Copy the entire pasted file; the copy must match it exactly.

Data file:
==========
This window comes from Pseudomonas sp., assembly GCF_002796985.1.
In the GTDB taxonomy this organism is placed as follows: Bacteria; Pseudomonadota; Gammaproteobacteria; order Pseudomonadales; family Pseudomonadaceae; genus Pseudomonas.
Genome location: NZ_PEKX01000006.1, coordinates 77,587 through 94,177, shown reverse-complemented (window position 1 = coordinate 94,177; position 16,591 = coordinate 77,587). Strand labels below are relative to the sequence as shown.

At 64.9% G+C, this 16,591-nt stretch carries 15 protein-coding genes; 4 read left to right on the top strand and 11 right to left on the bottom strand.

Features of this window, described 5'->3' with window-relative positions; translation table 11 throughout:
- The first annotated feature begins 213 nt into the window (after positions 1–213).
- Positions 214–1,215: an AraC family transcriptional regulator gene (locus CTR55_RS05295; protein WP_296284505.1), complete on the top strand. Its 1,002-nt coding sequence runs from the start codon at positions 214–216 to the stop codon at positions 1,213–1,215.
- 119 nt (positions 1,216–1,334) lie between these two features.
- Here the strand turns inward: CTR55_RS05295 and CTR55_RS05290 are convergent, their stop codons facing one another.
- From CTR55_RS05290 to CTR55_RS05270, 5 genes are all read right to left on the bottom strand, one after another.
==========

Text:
This window comes from Pseudomonas sp., assembly GCF_002796985.1.
In the GTDB taxonomy this organism is placed as follows: Bacteria; Pseudomonadota; Gammaproteobacteria; order Pseudomonadales; family Pseudomonadaceae; genus Pseudomonas.
Genome location: NZ_PEKX01000006.1, coordinates 77,587 through 94,177, shown reverse-complemented (window position 1 = coordinate 94,177; position 16,591 = coordinate 77,587). Strand labels below are relative to the sequence as shown.

At 64.9% G+C, this 16,591-nt stretch carries 15 protein-coding genes; 4 read left to right on the top strand and 11 right to left on the bottom strand.

Features of this window, described 5'->3' with window-relative positions; translation table 11 throughout:
- The first annotated feature begins 213 nt into the window (after positions 1–213).
- Positions 214–1,215: an AraC family transcriptional regulator gene (locus CTR55_RS05295; protein WP_296284505.1), complete on the top strand. Its 1,002-nt coding sequence runs from the start codon at positions 214–216 to the stop codon at positions 1,213–1,215.
- 119 nt (positions 1,216–1,334) lie between these two features.
- Here the strand turns inward: CTR55_RS05295 and CTR55_RS05290 are convergent, their stop codons facing one another.
- From CTR55_RS05290 to CTR55_RS05270, 5 genes are all read right to left on the bottom strand, one after another.